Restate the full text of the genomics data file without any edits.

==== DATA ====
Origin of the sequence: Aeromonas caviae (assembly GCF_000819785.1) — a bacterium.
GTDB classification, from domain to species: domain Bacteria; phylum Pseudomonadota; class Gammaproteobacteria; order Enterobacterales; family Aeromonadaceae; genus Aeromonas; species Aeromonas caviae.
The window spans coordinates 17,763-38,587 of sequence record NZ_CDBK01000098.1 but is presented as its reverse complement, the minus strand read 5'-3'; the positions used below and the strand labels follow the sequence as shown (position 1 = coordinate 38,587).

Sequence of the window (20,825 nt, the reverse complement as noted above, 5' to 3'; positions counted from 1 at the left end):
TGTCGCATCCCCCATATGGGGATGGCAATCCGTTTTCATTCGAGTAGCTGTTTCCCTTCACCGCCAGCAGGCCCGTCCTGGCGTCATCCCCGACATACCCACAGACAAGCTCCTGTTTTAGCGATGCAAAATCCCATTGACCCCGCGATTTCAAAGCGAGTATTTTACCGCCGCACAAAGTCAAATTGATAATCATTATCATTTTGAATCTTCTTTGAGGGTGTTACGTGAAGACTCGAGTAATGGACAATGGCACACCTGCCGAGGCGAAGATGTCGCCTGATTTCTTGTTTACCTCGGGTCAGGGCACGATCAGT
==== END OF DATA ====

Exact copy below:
Origin of the sequence: Aeromonas caviae (assembly GCF_000819785.1) — a bacterium.
GTDB classification, from domain to species: domain Bacteria; phylum Pseudomonadota; class Gammaproteobacteria; order Enterobacterales; family Aeromonadaceae; genus Aeromonas; species Aeromonas caviae.
The window spans coordinates 17,763-38,587 of sequence record NZ_CDBK01000098.1 but is presented as its reverse complement, the minus strand read 5'-3'; the positions used below and the strand labels follow the sequence as shown (position 1 = coordinate 38,587).

Sequence of the window (20,825 nt, the reverse complement as noted above, 5' to 3'; positions counted from 1 at the left end):
TGTCGCATCCCCCATATGGGGATGGCAATCCGTTTTCATTCGAGTAGCTGTTTCCCTTCACCGCCAGCAGGCCCGTCCTGGCGTCATCCCCGACATACCCACAGACAAGCTCCTGTTTTAGCGATGCAAAATCCCATTGACCCCGCGATTTCAAAGCGAGTATTTTACCGCCGCACAAAGTCAAATTGATAATCATTATCATTTTGAATCTTCTTTGAGGGTGTTACGTGAAGACTCGAGTAATGGACAATGGCACACCTGCCGAGGCGAAGATGTCGCCTGATTTCTTGTTTACCTCGGGTCAGGGCACGATCAGT